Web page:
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Land back: Tsawout First Nation buys 40-hectare agricultural property

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A First Nation on southern Vancouver Island has expanded its land base by 15 per cent, from 242 to 282 hectares.

Tsawout First Nation purchased a property that borders the community for $5.6 million.

“I’m overjoyed to let the nation members know this is now Tsawout First Nation’s land again,” Chief Abe Pelkey told CTV News in an interview.

“Without a land base, we’re not a people, so expanding our land base is amazing.”

About five months ago, the previous property owner approached the nation asking if they wanted to buy it.

“We graciously accepted,” Pelkey said.

“This is solely a Tsawout initiative. Nobody helped us do this.”

The agricultural land sits between Tsawout First Nation and Island View Beach on the Saanich Peninsula.

Tsawout First Nation paid $5.6 million for a parcel of land that borders the community.

The seller had previously made an agreement allowing a farmer to hay the land, which the nation will honour. While the timeline is unclear, once the agreement ends, Pelkey said community members will be consulted about the land’s future use.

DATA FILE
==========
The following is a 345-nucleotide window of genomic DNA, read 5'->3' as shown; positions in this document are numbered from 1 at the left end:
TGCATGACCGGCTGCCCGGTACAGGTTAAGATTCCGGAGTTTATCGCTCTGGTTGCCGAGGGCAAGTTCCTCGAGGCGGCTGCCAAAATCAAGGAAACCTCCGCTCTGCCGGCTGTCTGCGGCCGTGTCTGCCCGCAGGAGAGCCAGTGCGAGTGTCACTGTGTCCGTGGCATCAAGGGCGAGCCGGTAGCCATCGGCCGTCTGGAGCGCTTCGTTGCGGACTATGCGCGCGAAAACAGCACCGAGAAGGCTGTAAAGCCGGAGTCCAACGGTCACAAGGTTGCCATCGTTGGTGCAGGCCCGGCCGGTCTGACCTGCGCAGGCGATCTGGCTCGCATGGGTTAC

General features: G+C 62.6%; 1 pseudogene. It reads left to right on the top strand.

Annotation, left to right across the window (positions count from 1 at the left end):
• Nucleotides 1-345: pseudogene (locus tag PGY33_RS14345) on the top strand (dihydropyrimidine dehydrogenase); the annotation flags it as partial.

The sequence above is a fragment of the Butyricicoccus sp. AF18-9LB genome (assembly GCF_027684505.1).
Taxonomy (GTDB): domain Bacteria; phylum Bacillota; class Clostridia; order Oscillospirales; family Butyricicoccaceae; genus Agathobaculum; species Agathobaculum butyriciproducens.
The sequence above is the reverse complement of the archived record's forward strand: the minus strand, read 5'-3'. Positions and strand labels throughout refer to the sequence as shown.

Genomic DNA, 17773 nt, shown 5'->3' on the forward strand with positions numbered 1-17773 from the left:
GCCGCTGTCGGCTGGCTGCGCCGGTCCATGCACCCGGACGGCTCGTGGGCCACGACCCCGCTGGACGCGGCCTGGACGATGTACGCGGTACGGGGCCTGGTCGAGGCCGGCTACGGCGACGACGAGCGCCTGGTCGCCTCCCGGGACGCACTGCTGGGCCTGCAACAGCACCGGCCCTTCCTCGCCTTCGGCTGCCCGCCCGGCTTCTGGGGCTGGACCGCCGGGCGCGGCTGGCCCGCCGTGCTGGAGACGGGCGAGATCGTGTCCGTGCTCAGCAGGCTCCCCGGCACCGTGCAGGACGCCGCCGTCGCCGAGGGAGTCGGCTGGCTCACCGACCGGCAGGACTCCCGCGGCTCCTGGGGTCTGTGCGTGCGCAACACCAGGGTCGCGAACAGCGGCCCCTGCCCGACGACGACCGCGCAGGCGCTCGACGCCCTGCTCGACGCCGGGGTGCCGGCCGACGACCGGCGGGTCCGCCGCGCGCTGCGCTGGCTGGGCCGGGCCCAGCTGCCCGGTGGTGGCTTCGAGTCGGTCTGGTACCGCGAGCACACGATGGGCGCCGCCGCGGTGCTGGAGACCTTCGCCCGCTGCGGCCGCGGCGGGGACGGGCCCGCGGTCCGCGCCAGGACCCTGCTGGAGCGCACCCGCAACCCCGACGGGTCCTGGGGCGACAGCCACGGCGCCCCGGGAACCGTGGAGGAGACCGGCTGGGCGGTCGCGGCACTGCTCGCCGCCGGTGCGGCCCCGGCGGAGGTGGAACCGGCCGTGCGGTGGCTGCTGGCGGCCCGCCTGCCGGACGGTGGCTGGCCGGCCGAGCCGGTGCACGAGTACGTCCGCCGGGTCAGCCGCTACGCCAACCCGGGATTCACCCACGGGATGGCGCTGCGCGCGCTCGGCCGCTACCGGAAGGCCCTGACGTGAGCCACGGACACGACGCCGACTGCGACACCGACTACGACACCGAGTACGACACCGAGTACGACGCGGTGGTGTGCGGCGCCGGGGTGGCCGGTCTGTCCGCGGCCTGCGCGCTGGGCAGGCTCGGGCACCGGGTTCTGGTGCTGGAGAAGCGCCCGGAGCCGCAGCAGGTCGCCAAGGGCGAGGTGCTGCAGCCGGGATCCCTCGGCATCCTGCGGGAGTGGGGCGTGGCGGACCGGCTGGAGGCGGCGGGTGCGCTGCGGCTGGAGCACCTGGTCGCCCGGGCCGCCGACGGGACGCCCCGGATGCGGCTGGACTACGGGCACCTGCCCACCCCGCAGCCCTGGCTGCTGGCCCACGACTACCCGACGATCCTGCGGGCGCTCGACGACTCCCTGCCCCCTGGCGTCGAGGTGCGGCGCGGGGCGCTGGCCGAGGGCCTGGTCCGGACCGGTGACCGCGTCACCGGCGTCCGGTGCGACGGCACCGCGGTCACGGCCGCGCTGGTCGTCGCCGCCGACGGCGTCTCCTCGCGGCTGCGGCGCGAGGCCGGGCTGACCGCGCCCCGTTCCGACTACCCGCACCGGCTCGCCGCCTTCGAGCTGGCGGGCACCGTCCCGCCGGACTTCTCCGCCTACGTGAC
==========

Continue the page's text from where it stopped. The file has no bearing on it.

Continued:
“The land misses our tongue, our language, our practices,” he said. “That’s why we’re here today — to welcome ourselves back to the land.”

It was once part of a village site, he said, and had been promised to Tsawout in the Douglas Treaties of the 1800s.

Community members expressed their excitement about the acquisition during Indigenous Peoples Day celebrations on Thursday.

“Our community is growing and families are growing, but the size of our reserve hasn’t grown,” said Jennifer Claxton, who works in Tsawout’s fisheries department.

“We really need to expand and have opportunities like this to create a better future for our youth.”

Tsawout First Nation members participate in Indigenous Peoples Day celebrations on June 20th.

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